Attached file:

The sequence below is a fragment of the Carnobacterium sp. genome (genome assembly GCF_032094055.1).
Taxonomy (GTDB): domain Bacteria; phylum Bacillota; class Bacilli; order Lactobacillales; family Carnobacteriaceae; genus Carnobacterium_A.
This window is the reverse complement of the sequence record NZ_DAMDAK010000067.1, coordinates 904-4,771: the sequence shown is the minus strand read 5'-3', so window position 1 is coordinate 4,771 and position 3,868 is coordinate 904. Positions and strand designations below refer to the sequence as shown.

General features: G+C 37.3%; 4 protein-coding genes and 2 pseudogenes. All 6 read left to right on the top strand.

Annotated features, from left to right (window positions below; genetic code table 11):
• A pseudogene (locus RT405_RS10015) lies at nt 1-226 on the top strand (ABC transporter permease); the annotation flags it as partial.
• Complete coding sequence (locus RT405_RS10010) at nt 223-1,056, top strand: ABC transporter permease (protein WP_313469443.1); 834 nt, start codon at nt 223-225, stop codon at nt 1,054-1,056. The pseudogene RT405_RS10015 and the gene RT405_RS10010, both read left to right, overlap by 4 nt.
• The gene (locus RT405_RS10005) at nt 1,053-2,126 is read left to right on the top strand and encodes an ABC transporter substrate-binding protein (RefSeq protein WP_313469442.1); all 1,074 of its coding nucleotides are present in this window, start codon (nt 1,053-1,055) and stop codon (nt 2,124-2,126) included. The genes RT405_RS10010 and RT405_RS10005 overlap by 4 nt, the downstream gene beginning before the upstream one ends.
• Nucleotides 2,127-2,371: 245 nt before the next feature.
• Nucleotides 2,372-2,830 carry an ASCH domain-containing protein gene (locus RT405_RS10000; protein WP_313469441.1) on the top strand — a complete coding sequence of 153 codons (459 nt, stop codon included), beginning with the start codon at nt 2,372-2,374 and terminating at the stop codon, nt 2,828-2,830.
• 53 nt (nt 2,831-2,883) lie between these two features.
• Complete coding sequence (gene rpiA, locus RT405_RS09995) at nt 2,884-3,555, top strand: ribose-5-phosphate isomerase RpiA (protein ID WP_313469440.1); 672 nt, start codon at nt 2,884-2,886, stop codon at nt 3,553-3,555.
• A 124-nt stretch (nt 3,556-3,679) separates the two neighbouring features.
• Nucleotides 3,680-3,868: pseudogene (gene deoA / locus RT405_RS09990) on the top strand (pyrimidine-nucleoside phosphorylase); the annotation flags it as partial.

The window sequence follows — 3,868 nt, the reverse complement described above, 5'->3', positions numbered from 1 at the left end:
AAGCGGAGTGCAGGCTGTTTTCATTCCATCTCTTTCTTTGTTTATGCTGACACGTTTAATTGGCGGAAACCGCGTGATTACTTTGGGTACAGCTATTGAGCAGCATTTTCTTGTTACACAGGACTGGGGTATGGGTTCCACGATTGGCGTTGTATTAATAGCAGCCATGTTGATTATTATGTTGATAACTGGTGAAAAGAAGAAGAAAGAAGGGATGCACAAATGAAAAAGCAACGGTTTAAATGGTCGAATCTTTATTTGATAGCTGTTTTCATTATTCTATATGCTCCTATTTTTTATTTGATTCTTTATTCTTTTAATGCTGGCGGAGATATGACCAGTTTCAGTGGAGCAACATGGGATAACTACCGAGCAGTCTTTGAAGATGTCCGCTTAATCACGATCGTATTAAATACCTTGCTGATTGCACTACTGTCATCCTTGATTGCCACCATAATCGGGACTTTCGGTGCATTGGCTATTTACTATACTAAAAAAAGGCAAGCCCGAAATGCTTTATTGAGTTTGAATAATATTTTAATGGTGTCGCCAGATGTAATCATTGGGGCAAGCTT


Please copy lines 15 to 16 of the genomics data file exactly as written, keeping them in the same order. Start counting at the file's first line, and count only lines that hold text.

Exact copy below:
The window sequence follows — 3,868 nt, the reverse complement described above, 5'->3', positions numbered from 1 at the left end:
AAGCGGAGTGCAGGCTGTTTTCATTCCATCTCTTTCTTTGTTTATGCTGACACGTTTAATTGGCGGAAACCGCGTGATTACTTTGGGTACAGCTATTGAGCAGCATTTTCTTGTTACACAGGACTGGGGTATGGGTTCCACGATTGGCGTTGTATTAATAGCAGCCATGTTGATTATTATGTTGATAACTGGTGAAAAGAAGAAGAAAGAAGGGATGCACAAATGAAAAAGCAACGGTTTAAATGGTCGAATCTTTATTTGATAGCTGTTTTCATTATTCTATATGCTCCTATTTTTTATTTGATTCTTTATTCTTTTAATGCTGGCGGAGATATGACCAGTTTCAGTGGAGCAACATGGGATAACTACCGAGCAGTCTTTGAAGATGTCCGCTTAATCACGATCGTATTAAATACCTTGCTGATTGCACTACTGTCATCCTTGATTGCCACCATAATCGGGACTTTCGGTGCATTGGCTATTTACTATACTAAAAAAAGGCAAGCCCGAAATGCTTTATTGAGTTTGAATAATATTTTAATGGTGTCGCCAGATGTAATCATTGGGGCAAGCTT